But then like I said...as I walked around I tried to find a toy for the boy...then I got to remembering that even those designed for 12-18 months are often beyond his abilities to understand and manipulate. Let's just say it was not long before I was looking for a bathroom so people in the local TRU didn't see the creepy bald guy with tears in his eyes.
Lord knows, I have my fair share of ups and downs. One only needs to scroll down to see that one week I might be up, one week I might be down. It happens. To all of us. I'm as human as the next man. Or woman.
It is hard enough for people to find a balance in this world ANYWAY, for people who do NOT have kids who have been forced to walk paths like these. Like I've always said, we all have our own unique slice of Hell's Pizza.
In her response to my comments in her blog, Danielle jokingly poo-poo'd the fact that I gave her the title 'Queen of Balance'. She probably feels like it isn't deserved, because in her mind she hasn't achieved the balance she seeks to the level she wants it to be.
Most of us never feel we achieve it. That's a very expected response. She doesn't really think it fits.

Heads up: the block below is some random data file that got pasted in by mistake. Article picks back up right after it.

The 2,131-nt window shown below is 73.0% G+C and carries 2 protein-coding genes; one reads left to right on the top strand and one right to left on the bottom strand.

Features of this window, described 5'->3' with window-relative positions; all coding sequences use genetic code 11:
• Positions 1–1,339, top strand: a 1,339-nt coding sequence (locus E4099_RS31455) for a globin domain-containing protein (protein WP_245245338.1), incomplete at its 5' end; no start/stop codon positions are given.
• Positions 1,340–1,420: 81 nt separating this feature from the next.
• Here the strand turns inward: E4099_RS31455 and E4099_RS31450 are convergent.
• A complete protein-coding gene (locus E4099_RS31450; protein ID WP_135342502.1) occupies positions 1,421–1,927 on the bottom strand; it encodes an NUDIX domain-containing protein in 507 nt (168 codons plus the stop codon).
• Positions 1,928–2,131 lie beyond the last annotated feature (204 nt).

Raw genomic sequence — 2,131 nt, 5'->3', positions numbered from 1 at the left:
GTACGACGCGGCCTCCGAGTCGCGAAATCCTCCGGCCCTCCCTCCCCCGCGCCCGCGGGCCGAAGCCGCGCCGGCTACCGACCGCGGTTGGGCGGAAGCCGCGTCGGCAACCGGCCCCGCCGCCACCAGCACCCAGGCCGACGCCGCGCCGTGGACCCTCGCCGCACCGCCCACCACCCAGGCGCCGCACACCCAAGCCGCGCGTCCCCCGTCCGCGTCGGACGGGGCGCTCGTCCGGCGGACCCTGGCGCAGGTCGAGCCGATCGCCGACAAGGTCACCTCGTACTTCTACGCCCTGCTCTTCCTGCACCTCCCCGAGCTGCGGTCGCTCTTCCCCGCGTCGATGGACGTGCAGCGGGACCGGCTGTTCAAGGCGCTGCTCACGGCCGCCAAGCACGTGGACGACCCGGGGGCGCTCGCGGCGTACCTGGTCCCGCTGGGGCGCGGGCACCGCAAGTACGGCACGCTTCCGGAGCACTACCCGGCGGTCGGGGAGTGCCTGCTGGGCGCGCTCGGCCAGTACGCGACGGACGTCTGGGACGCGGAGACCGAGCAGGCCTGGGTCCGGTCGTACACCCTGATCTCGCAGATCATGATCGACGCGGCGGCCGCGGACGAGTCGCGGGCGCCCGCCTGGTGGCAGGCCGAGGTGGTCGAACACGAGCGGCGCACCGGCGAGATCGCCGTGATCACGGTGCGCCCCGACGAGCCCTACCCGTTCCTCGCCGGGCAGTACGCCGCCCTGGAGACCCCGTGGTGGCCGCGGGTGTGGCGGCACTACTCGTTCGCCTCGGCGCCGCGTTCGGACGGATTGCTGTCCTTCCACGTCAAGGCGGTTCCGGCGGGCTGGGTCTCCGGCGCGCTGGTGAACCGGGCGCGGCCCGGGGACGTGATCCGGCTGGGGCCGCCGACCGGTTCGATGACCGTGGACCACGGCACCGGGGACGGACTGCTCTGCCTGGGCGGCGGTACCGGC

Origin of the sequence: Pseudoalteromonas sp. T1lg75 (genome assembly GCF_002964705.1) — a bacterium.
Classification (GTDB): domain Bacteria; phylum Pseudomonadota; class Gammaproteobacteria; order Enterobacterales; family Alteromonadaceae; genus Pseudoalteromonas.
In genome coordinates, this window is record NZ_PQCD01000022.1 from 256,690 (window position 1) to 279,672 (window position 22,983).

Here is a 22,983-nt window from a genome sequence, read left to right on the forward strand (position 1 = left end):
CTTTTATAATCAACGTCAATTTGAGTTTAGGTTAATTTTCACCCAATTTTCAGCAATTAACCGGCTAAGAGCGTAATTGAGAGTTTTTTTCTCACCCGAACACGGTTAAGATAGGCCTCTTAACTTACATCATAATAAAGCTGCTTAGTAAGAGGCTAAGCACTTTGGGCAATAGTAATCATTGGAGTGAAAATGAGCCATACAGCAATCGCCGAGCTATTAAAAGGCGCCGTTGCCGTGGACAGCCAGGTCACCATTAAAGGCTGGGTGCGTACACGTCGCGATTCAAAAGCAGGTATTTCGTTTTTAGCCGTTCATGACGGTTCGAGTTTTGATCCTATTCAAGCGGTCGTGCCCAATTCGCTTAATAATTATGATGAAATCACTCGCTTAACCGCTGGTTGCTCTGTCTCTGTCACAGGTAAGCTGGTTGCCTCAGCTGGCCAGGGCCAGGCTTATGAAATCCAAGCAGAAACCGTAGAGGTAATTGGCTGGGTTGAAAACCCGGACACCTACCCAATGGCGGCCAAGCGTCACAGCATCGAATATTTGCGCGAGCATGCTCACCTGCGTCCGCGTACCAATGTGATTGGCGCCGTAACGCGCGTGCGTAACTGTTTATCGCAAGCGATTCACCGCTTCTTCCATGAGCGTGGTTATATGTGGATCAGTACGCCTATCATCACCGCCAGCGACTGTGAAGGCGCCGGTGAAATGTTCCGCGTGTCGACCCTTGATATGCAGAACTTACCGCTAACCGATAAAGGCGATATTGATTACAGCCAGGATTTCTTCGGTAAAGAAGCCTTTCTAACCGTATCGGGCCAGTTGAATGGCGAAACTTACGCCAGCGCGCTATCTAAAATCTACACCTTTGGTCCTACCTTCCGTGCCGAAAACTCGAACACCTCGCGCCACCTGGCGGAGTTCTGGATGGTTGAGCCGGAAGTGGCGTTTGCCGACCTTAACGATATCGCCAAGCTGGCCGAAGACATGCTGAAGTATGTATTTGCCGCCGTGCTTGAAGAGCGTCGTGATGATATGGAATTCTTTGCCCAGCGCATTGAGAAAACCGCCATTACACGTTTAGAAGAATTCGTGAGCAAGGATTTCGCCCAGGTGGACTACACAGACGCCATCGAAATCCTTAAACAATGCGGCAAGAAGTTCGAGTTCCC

But what makes her, and many like her, deserving of the title, is reflected in the title of her blog...it is about the journey. She strives for that balance. She fights for it. Every day. All on behalf of a precious, wonderful boy whom she champions with every available opportunity.
And today, on Trevor's birthday, she is fighting again, only this battle is one that is waged on the inside, one that most people can't see but she chose to write about for anyone who cared to read the words, anyone who cared to learn something about this kind of turmoil. About themselves. About life. About love.
That why it fits.
I'm sure you'll find some balance today, D...and I KNOW that Trevor will have a Happy Birthday, of that there is very little doubt. I hope you can have a good day, too.